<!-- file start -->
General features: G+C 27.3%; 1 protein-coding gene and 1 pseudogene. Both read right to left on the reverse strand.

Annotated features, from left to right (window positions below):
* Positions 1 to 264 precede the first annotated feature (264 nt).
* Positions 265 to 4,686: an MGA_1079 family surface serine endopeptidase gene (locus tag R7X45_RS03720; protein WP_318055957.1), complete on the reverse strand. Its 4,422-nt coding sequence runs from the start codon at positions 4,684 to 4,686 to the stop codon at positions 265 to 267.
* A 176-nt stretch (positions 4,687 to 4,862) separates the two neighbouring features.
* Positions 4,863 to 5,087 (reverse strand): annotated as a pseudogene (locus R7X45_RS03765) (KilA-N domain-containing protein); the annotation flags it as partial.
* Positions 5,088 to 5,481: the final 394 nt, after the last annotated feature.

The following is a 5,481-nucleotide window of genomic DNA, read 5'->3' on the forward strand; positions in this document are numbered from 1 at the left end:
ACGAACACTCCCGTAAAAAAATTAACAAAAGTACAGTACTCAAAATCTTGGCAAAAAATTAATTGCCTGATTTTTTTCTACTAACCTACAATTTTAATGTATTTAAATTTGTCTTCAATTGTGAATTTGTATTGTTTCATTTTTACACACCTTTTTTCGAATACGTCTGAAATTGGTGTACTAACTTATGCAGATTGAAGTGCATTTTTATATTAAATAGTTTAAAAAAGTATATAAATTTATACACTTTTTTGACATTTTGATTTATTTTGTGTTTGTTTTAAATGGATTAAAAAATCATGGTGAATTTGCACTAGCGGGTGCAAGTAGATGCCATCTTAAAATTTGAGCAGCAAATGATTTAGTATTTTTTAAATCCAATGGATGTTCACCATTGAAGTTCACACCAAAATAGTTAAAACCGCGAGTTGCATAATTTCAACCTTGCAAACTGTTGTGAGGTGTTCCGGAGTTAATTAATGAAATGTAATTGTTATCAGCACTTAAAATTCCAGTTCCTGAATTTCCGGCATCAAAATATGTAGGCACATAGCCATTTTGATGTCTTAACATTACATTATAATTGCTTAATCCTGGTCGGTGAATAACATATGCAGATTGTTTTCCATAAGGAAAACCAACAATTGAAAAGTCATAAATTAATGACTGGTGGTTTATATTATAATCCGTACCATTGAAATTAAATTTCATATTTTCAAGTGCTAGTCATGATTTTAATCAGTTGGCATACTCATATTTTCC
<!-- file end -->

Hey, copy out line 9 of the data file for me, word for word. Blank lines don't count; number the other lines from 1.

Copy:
ACGAACACTCCCGTAAAAAAATTAACAAAAGTACAGTACTCAAAATCTTGGCAAAAAATTAATTGCCTGATTTTTTTCTACTAACCTACAATTTTAATGTATTTAAATTTGTCTTCAATTGTGAATTTGTATTGTTTCATTTTTACACACCTTTTTTCGAATACGTCTGAAATTGGTGTACTAACTTATGCAGATTGAAGTGCATTTTTATATTAAATAGTTTAAAAAAGTATATAAATTTATACACTTTTTTGACATTTTGATTTATTTTGTGTTTGTTTTAAATGGATTAAAAAATCATGGTGAATTTGCACTAGCGGGTGCAAGTAGATGCCATCTTAAAATTTGAGCAGCAAATGATTTAGTATTTTTTAAATCCAATGGATGTTCACCATTGAAGTTCACACCAAAATAGTTAAAACCGCGAGTTGCATAATTTCAACCTTGCAAACTGTTGTGAGGTGTTCCGGAGTTAATTAATGAAATGTAATTGTTATCAGCACTTAAAATTCCAGTTCCTGAATTTCCGGCATCAAAATATGTAGGCACATAGCCATTTTGATGTCTTAACATTACATTATAATTGCTTAATCCTGGTCGGTGAATAACATATGCAGATTGTTTTCCATAAGGAAAACCAACAATTGAAAAGTCATAAATTAATGACTGGTGGTTTATATTATAATCCGTACCATTGAAATTAAATTTCATATTTTCAAGTGCTAGTCATGATTTTAATCAGTTGGCATACTCATATTTTCC